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  • Autor: Ayşe Emre x
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Effects of Smoking during Pregnancy on DNA Damage and ROS Level Consequences in Maternal and Newborns’ Blood

Some of the genotoxic/carcinogenic substances or metabolites in cigarette smoke are capable of passing through the placenta and harming a newborn’s health. Smoking is also known as a factor in the formation of oxidative damage and the main mechanism involved in the carcinogenic process. Predetermining this genotoxic risk can be successfully achieved by measuring certain parameters of oxidative stress. The comet assay is considered an important biomarker for the evaluation of genotoxic substances and is effective for detecting DNA damage caused by smoking. This study examined third trimester bloods and the cord blood of 28 actively smoking and 22 non-smoking mothers in terms of DNA damage and oxidative stress parameters. Cu/Zn superoxide dismutase (CuZn-SOD), malondialdehyde (MDA), catalase (CAT), plasma nitrite/nitrates (NO2 -/NO3 -), selenium-dependent glutathione peroxidase (Se-GPx), Cu, and Zn levels were measured as indicators of oxidative damage. There were no significant increases in DNA damage of the actively smoking pregnant group in comparison with the non-smoking pregnant group, either in the third trimester or cord blood. Oxidative stress parameters of smoker and non-smoker groups were statistically different for MDA (p<0.05), CuZn-SOD (p<0.01), Se-GPx (p<0.05) values while the difference was not significant for NO2 -/NO3 -, CAT, Zn, and Cu values. The same values were also investigated in cord blood, and only NO2/NO3 -(p<0.01), Se-GPx (p<0.01 and CAT (p<0.001) values were found statistically different. Smoking mothers may have been exposed to more oxidative stress than non-smoking mothers.

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Mean Platelet Volume Predicts Short-term Prognosis in Young Patients with St-segment Elevation Myocardial Infarction


Background: Acute ST-elevation myocardial infarction (STEMI) is an uncommon diagnosis in patients less than 40 years of age. Over the last two decades, there is an increase in the frequency of cardiovascular events among young adults. However, at present there is only limited clinical data on the clinical characteristics and outcomes of STEMI in young patients who were treated with primary percutaneous coronary intervention (pPCI). Plaque erosion is the underlying pathological mechanism leading to STEMI in the vast majority of young adults. Thrombi that complicate superficial erosion seem more platelet-rich than the fibrinous clots precipitated by plaque rupture. Mean platelet volume (MPV) is recognized as a marker of the platelet activation process and may be a better indicator of short-term prognosis than the inflammatory markers in young patients with STEMI. Therefore, we aimed to investigate clinical and angiographic characteristics, risk factors and the independent value of MPV on predicting short-term major adverse cardiovascular events (MACEs) in young adults with STEMI. Methods: A total of 349 patients aged 40 years or younger who underwent pPCI at our center between 2010–2015 with the diagnosis of STEMI were retrospectively analyzed. Results: The mean age of the patients was 36.4 ± 3.6 years and 90% of them were men. Smoking was by far the most frequent cardiovascular risk factor. MACEs were observed in 23 patients (6.6%), and according to the multivariate regression analysis, Killip IIIIV (OR 7.52, 95% CI 1.25–45.24, p = 0.03), lower admission SBP (OR 0.94, 95% CI 0.90–0.98, p <0.01) and increased MPV (OR 1.67, 95% CI 1.05–2.67, p = 0.03) were found to be independently correlated with MACE in the study population. Conclusion: Our results indicate that MPV is an independent predictor of MACEs at the short-term follow-up in young patients with STEMI undergoing pPCI. Accordingly, we suggested that MPV, a marker of platelet activation, could play a significant role in predicting clinical evolution in young patients with STEMI.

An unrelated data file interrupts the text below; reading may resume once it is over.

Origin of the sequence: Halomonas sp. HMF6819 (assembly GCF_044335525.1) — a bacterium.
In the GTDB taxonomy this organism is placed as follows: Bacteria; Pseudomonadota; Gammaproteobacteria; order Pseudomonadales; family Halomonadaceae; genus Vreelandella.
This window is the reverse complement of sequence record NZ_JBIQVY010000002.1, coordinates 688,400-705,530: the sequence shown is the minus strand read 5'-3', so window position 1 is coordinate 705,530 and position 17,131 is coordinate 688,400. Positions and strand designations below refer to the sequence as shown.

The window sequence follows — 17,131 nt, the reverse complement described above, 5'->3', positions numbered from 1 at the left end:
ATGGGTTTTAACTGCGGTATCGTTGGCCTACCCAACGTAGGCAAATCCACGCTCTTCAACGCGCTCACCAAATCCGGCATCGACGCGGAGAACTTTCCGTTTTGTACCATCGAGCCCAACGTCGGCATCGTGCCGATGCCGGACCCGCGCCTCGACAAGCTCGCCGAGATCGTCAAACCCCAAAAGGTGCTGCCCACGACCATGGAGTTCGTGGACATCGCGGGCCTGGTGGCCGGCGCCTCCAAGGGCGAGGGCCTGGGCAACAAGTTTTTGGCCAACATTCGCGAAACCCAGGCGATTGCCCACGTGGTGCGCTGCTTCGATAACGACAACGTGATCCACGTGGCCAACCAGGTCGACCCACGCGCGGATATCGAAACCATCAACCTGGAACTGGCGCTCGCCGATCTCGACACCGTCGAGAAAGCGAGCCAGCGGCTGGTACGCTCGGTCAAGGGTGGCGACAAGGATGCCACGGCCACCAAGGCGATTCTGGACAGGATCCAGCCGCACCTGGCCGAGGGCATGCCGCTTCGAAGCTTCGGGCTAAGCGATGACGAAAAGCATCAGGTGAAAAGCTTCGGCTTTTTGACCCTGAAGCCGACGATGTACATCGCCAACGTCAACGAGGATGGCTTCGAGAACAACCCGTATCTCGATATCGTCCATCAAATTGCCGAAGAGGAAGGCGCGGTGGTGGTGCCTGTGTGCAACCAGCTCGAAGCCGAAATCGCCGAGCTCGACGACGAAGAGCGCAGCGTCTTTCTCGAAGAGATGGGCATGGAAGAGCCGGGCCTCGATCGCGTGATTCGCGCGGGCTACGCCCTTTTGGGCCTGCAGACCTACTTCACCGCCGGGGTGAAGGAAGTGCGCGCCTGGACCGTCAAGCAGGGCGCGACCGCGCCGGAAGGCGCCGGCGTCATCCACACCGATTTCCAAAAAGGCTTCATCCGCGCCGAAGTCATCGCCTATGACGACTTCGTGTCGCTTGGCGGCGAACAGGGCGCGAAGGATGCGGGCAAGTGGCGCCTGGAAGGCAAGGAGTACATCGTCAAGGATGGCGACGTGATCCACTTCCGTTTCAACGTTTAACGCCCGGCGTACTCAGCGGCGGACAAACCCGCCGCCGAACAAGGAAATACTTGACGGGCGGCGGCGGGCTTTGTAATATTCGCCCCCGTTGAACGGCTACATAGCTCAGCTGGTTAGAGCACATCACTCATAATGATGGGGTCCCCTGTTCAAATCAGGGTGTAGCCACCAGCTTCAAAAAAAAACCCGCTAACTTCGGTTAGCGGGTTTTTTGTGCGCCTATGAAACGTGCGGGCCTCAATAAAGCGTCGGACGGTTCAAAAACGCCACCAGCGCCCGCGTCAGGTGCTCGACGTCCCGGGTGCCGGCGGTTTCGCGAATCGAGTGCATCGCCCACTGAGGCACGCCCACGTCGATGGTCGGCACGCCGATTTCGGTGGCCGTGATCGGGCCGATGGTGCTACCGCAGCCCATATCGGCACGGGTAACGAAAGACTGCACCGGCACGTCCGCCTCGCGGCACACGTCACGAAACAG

Open access